Demand Just Treatment for Workers Stranded on Coronavirus-Stricken Cruise Ships

Carnival Corporation & PLC, Royal Carribean Cruises, Norwegian Cruiseline Holdings, Genting Hong Kong Cruises, Centers for Disease Control and Prevention

We Demand Just Treatment for Workers Stranded on Coronavirus-Stricken Cruise Ships

The COVID-19 pandemic has brought the plight of seafarers, and particularly of cruise ship workers, to the attention of the public. However, the cruise ship industry has a history of worker exploitation (1) (2), unwilling to provide the seafarers who are its backbone basic human rights both during and outside of this COVID-19 Pandemic. This is an industry notorious for subjecting workers to egregiously long hours and low pay, and using flags of convenience to exploit workers by avoiding unions, taxes, and environmental laws. COVID-19 has heightened these long-existing inequalities among seafarers, most of whom are foreign nationals from Asia.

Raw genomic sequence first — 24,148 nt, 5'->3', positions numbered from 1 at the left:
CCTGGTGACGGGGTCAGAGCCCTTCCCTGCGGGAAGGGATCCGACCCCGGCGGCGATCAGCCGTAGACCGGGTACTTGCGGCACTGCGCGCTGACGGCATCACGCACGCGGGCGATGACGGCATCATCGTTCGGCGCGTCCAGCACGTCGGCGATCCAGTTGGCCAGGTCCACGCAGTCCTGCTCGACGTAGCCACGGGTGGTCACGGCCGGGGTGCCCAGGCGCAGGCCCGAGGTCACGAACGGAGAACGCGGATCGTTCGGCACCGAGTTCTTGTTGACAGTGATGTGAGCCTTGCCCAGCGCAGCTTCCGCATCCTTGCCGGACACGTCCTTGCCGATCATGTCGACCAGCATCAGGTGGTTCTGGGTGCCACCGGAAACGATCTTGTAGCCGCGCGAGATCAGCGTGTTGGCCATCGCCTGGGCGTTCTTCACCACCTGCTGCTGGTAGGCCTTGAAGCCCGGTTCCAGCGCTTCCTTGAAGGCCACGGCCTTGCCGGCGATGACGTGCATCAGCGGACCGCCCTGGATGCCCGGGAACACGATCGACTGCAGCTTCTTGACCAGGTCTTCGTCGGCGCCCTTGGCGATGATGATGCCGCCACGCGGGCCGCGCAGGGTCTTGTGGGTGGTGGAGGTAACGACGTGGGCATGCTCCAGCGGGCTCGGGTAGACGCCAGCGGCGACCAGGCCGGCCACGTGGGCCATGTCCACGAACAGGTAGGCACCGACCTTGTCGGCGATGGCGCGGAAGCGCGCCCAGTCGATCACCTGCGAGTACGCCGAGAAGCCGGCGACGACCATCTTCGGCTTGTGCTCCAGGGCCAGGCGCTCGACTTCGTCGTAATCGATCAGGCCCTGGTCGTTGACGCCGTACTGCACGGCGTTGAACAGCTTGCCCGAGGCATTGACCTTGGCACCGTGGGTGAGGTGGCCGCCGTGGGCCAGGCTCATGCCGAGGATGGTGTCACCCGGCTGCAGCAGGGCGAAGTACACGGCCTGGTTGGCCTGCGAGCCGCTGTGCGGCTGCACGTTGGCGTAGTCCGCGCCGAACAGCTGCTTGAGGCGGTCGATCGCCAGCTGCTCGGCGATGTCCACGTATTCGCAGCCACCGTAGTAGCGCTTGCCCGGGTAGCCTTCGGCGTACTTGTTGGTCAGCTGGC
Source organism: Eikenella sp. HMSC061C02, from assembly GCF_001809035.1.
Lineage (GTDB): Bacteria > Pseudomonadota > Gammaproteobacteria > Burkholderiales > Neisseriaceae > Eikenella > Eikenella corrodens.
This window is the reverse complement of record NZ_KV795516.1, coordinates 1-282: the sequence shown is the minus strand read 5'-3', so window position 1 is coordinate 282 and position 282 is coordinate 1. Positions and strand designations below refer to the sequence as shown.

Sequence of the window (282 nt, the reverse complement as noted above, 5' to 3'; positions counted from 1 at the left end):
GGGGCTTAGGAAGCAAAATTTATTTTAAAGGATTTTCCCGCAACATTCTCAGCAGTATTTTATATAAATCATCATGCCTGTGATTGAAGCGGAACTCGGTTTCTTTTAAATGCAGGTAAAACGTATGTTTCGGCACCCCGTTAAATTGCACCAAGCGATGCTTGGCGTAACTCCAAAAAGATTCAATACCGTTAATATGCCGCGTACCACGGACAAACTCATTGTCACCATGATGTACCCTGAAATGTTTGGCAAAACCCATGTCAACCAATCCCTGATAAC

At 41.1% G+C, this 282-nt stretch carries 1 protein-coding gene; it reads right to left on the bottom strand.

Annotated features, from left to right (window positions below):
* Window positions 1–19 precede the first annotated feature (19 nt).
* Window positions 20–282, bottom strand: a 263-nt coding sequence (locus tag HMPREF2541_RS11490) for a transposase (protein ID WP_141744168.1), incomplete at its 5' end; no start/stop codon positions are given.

Laws around seafarers, and their application, have created spaces in the global economy where migrant workers are institutionally subject to particular, often subordinating, conditions. Even the U.S. House Committee on Transportation and Infrastructure recently acknowledged that “Long before the COVID-19 pandemic began to race around the world, affecting local communities, churches, cities, homes, hospitals, and cruise ships sailing at sea, the cruise industry had a problem managing, containing, and responding to public health outbreaks.” This committee opened an investigation of Carnival Corporation, alleging that “officials at Carnival were aware of the threats to some of its ships and did not take appropriate actions, which may have led to greater infections and the spread of the disease,” based on reporting from Bloomberg Businessweek.